Development of prototype product print manufacturing capability

Lead Research Organisation: University of Surrey
Department Name: Mechanical Engineering Sciences


The Research will be concerned with developing novel ceramic processing capabilities where manipulation and control at the nano/micro scale has a dramatic impact on the performance of the final product. There exist multiple critical areas (see below) each linked by a common set of materials challenges. Reflecting the dynamic nature of the organisation the themes continually evolve and the research engineer will be expected to contribute to, and help shape the development of, all of them to various degrees with at least one of the areas being their primary area of focus.

Bonding of ceramics to metals
Making a strong mechanical joint between a metal and ceramic is very challenging due to the mismatch between the thermal expansion coefficient between metals and ceramics. A range of processes are possible. Additives in the ceramic sintering process may help. Surface treatments may make adhesion better. Various bonding process could be considered although brazing is currently favoured. This project will look at developing or optimising a joining method for some combinations of materials which appear useful to Dyson. It will also look at characterising the quality of the joint from a thermal and mechanical perspective. Finally we would like to develop a theoretical understanding which underpins experimental findings. In all this, we will need to consider how process could be applied in a manufacturing environment.

Functionalisation of ceramics through doping
Dyson wants to complete an investigation we have already started looking at novel doping combinations to modify the electroceramic and thermo-mechanical properties of a commonly used industrial ceramic. The work will involve preparation of raw ceramics with dopants, characterisation of the green state ceramic, and studying the effect of sintering profiles on the electric and mechanical properties of the sintered piece.

Green state processing for novel geometries
Various methods exist to manipulate ceramics in their green state. Dyson has some unique applications where we seek novel part geometries. We are seeking some ways of forming ceramics into these shapes in the green state. The process must be compatible with the typical mass manufacturing processes for the ceramics we are considering. Considerations of dimension tolerance and mechanical integrity of the final component are important.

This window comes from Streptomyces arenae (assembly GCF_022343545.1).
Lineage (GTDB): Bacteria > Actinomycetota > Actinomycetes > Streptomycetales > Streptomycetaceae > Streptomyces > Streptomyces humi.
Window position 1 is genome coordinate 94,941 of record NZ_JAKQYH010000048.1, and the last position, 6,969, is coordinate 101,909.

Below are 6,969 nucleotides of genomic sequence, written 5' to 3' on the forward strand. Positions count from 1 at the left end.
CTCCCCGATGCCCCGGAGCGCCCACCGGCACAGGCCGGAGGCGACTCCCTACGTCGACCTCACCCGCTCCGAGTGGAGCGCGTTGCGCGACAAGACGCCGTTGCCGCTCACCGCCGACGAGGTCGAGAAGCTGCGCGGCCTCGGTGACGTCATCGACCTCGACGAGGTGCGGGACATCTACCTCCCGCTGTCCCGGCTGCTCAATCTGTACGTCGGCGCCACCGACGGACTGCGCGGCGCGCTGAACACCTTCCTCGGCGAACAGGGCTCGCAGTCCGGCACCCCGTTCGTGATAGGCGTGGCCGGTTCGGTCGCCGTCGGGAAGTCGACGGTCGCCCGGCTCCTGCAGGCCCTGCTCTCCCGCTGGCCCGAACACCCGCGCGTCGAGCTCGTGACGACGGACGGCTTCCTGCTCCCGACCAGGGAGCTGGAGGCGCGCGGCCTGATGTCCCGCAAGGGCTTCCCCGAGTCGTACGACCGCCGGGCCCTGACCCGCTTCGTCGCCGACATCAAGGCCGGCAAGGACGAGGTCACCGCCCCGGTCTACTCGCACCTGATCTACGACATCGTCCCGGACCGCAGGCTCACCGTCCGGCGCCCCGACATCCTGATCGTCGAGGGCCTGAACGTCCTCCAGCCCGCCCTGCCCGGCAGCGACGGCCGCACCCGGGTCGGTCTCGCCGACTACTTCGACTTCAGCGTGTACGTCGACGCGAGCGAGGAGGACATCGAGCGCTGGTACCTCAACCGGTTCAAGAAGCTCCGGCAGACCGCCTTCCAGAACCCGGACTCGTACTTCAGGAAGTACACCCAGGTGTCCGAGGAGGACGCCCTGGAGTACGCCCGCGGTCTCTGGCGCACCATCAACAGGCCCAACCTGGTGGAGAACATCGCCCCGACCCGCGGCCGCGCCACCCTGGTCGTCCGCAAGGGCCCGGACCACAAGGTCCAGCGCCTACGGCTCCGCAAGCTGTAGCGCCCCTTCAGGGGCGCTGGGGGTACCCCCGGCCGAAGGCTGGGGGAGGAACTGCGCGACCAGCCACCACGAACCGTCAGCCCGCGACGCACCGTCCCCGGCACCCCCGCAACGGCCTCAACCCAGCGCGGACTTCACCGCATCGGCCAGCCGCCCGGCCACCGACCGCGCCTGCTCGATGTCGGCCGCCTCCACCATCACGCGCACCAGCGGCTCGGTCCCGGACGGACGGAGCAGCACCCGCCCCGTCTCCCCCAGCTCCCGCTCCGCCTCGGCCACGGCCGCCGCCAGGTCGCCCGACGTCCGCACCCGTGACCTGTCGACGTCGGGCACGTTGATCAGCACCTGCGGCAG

The Research Engineer will have a prototyping focus which requires both theoretical and practical knowledge of technical ceramics which serve an electrical, magnetic or dielectric purpose. Home to our global Research, Design and Development centre and all of our Commercial functions, Dyson HQ is tucked away in countryside famous for the railway tunnels and bridges of Isambard Brunel, who revolutionised modern engineering. Our secluded location helps us to protect our ideas and stay independent-minded. Yet nearby are the fashionable cities of Bristol and Bath (where a young James Dyson invented cyclone technology).


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Description Characterisation of thermal conductivity of pre-made sintered alumina-CNTs composites using LFA 
Organisation National Physical Laboratory
Country United Kingdom 
Sector Academic/University 
PI Contribution I ground off silver electrodes on sintered ceramic pellets using SiC paper and polished samples to be characterised for thermal diffusivity from 25 degC to 500 degC at NPL. The room temperature density of the samples was determined by the Archimedes method. Density as a function of temperature can be determined by correcting the room-temperature density by the thermal expansion. Assuming the CNTs do not affect the thermal expansion coefficient of the composite significantly, density of the CNTs will not change that of alumina significantly hence composite density as a function of temperature was neglected. I visited NPL to observe how the samples were prepared and tested on the LFA-467. NPL sent me the raw thermal diffusivity data which I used to estimate the thermal conductivity of the samples, under the guidance of literature provided by NPL. The literature gave polynomial fits for variation of specific heat capacity (Cp) with temperature for sapphire, graphite and diamond which was used to estimate the Cp for alumina and carbon nanotubes at room temperature and at 500 degC and eventually, that for the composites using rule of mixtures. Rule of mixtures was again used (using mass fractions of the alumina and carbon nanotubes phases) to estimate the thermal conductivity of the samples at the two temperatures using the temperature dependent thermal diffusivity data from NPL, the Cp values I estimated and the temperature independent density determined from the Archimedes method.
Collaborator Contribution NPL provided invaluable thermal analysis experience for this analysis. They did the thermal diffusivity characterisation which took a day per sample as the data was measured over a wide temperature range. They also provided me with the raw data which was also sent in a filtered form easy to use. NPL also provided me with access to the NPL site to see the LFA equipment in use. They also offered guidance on how to estimate the thermal conductivity of the samples using work from literature.
Impact No publications were made from this collaboration. It was more to help introduce me to thermal characterisation techniques that would be fundamental to my research.
Start Year 2018
Description Pressureless sintering of alumina-carbon nanomaterials at 1400 degC 
Organisation University of Manchester
Department School of Materials Manchester
Country United Kingdom 
Sector Academic/University 
PI Contribution I did the green processing to prepare the green bodies that were sintered at University of Manchester. I did green processing which involved making carbon nanotubes and graphene oxide dispersions, milling the different alumina-carbon nanomaterials slurries, drying, and dry milling to obtain the powder. The powder was characterised by TGA, SEM and XRD. The raw carbon nanomaterial powders were characterised by XPS. The milled green powder was then sieved using a designed contained sieving system and pressed into green pellets which were then posted to Manchester University for sintering. I used Archimedes method to determine the density of the sintered pellets. SEM imaging of the sintered pellets showed extremely porous microstructures in both controls and samples with carbon nanotubes, as well as carbon nanomaterials agglomeration.